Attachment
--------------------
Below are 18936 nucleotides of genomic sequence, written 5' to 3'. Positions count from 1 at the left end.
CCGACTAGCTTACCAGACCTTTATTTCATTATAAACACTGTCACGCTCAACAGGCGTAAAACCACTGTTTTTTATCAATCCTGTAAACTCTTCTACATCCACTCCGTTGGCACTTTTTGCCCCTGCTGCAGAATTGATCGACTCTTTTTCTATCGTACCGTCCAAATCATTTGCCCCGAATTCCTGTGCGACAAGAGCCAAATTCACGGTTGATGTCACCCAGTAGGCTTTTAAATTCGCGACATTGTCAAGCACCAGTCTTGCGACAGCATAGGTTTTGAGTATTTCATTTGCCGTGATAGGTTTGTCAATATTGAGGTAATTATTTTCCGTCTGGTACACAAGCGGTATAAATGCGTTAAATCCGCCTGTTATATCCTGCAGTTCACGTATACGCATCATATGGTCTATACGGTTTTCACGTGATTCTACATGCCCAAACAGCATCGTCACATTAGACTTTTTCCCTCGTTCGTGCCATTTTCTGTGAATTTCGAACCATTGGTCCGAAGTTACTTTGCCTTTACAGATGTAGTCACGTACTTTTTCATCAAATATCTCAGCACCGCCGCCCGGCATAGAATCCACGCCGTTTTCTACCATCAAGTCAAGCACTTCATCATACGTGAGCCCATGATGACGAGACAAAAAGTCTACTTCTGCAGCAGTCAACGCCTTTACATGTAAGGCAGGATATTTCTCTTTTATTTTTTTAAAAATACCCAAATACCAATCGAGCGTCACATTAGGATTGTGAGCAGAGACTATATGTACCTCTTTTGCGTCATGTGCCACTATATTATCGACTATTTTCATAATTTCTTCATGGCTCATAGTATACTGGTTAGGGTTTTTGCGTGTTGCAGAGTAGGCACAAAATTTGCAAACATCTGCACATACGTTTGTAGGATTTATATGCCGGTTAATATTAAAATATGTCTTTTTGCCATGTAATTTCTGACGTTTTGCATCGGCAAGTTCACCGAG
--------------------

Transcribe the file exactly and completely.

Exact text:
Below are 18936 nucleotides of genomic sequence, written 5' to 3'. Positions count from 1 at the left end.
CCGACTAGCTTACCAGACCTTTATTTCATTATAAACACTGTCACGCTCAACAGGCGTAAAACCACTGTTTTTTATCAATCCTGTAAACTCTTCTACATCCACTCCGTTGGCACTTTTTGCCCCTGCTGCAGAATTGATCGACTCTTTTTCTATCGTACCGTCCAAATCATTTGCCCCGAATTCCTGTGCGACAAGAGCCAAATTCACGGTTGATGTCACCCAGTAGGCTTTTAAATTCGCGACATTGTCAAGCACCAGTCTTGCGACAGCATAGGTTTTGAGTATTTCATTTGCCGTGATAGGTTTGTCAATATTGAGGTAATTATTTTCCGTCTGGTACACAAGCGGTATAAATGCGTTAAATCCGCCTGTTATATCCTGCAGTTCACGTATACGCATCATATGGTCTATACGGTTTTCACGTGATTCTACATGCCCAAACAGCATCGTCACATTAGACTTTTTCCCTCGTTCGTGCCATTTTCTGTGAATTTCGAACCATTGGTCCGAAGTTACTTTGCCTTTACAGATGTAGTCACGTACTTTTTCATCAAATATCTCAGCACCGCCGCCCGGCATAGAATCCACGCCGTTTTCTACCATCAAGTCAAGCACTTCATCATACGTGAGCCCATGATGACGAGACAAAAAGTCTACTTCTGCAGCAGTCAACGCCTTTACATGTAAGGCAGGATATTTCTCTTTTATTTTTTTAAAAATACCCAAATACCAATCGAGCGTCACATTAGGATTGTGAGCAGAGACTATATGTACCTCTTTTGCGTCATGTGCCACTATATTATCGACTATTTTCATAATTTCTTCATGGCTCATAGTATACTGGTTAGGGTTTTTGCGTGTTGCAGAGTAGGCACAAAATTTGCAAACATCTGCACATACGTTTGTAGGATTTATATGCCGGTTAATATTAAAATATGTCTTTTTGCCATGTAATTTCTGACGTTTTGCATCGGCAAGTTCACCGAG